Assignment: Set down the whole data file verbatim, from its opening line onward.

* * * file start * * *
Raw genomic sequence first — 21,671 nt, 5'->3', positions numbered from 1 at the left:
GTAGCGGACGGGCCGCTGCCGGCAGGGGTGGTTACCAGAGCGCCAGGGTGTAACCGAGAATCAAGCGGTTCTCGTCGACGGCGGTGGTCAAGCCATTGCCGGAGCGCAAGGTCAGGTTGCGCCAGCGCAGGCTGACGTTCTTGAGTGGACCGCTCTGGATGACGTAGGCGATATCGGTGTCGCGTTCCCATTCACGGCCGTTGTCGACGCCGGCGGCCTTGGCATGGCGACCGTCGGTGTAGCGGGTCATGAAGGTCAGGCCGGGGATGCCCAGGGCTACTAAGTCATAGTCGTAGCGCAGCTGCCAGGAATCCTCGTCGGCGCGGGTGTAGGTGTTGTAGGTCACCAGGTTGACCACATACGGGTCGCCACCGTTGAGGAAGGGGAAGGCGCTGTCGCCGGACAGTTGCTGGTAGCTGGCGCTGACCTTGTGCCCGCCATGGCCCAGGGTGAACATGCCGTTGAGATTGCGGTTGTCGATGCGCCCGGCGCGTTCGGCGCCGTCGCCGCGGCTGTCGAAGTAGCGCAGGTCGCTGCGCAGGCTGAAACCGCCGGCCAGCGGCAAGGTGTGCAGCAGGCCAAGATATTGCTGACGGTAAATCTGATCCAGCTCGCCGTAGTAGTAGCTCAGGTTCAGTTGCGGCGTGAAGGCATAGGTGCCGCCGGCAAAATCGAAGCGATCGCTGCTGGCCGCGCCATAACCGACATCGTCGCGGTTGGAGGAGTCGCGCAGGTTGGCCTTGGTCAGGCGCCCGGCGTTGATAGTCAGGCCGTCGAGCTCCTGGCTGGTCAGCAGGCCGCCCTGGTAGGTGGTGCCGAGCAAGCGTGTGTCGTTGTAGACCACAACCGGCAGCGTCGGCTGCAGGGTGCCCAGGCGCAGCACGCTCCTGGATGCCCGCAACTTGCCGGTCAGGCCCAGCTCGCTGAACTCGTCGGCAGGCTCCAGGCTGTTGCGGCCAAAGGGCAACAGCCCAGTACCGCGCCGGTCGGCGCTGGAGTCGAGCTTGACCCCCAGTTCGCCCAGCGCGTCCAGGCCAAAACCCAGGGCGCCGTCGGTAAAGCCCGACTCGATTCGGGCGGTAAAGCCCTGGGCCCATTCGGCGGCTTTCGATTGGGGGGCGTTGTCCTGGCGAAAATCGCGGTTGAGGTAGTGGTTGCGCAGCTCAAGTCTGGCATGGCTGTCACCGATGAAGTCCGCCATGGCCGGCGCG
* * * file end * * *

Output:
Raw genomic sequence first — 21,671 nt, 5'->3', positions numbered from 1 at the left:
GTAGCGGACGGGCCGCTGCCGGCAGGGGTGGTTACCAGAGCGCCAGGGTGTAACCGAGAATCAAGCGGTTCTCGTCGACGGCGGTGGTCAAGCCATTGCCGGAGCGCAAGGTCAGGTTGCGCCAGCGCAGGCTGACGTTCTTGAGTGGACCGCTCTGGATGACGTAGGCGATATCGGTGTCGCGTTCCCATTCACGGCCGTTGTCGACGCCGGCGGCCTTGGCATGGCGACCGTCGGTGTAGCGGGTCATGAAGGTCAGGCCGGGGATGCCCAGGGCTACTAAGTCATAGTCGTAGCGCAGCTGCCAGGAATCCTCGTCGGCGCGGGTGTAGGTGTTGTAGGTCACCAGGTTGACCACATACGGGTCGCCACCGTTGAGGAAGGGGAAGGCGCTGTCGCCGGACAGTTGCTGGTAGCTGGCGCTGACCTTGTGCCCGCCATGGCCCAGGGTGAACATGCCGTTGAGATTGCGGTTGTCGATGCGCCCGGCGCGTTCGGCGCCGTCGCCGCGGCTGTCGAAGTAGCGCAGGTCGCTGCGCAGGCTGAAACCGCCGGCCAGCGGCAAGGTGTGCAGCAGGCCAAGATATTGCTGACGGTAAATCTGATCCAGCTCGCCGTAGTAGTAGCTCAGGTTCAGTTGCGGCGTGAAGGCATAGGTGCCGCCGGCAAAATCGAAGCGATCGCTGCTGGCCGCGCCATAACCGACATCGTCGCGGTTGGAGGAGTCGCGCAGGTTGGCCTTGGTCAGGCGCCCGGCGTTGATAGTCAGGCCGTCGAGCTCCTGGCTGGTCAGCAGGCCGCCCTGGTAGGTGGTGCCGAGCAAGCGTGTGTCGTTGTAGACCACAACCGGCAGCGTCGGCTGCAGGGTGCCCAGGCGCAGCACGCTCCTGGATGCCCGCAACTTGCCGGTCAGGCCCAGCTCGCTGAACTCGTCGGCAGGCTCCAGGCTGTTGCGGCCAAAGGGCAACAGCCCAGTACCGCGCCGGTCGGCGCTGGAGTCGAGCTTGACCCCCAGTTCGCCCAGCGCGTCCAGGCCAAAACCCAGGGCGCCGTCGGTAAAGCCCGACTCGATTCGGGCGGTAAAGCCCTGGGCCCATTCGGCGGCTTTCGATTGGGGGGCGTTGTCCTGGCGAAAATCGCGGTTGAGGTAGTGGTTGCGCAGCTCAAGTCTGGCATGGCTGTCACCGATGAAGTCCGCCATGGCCGGCGCG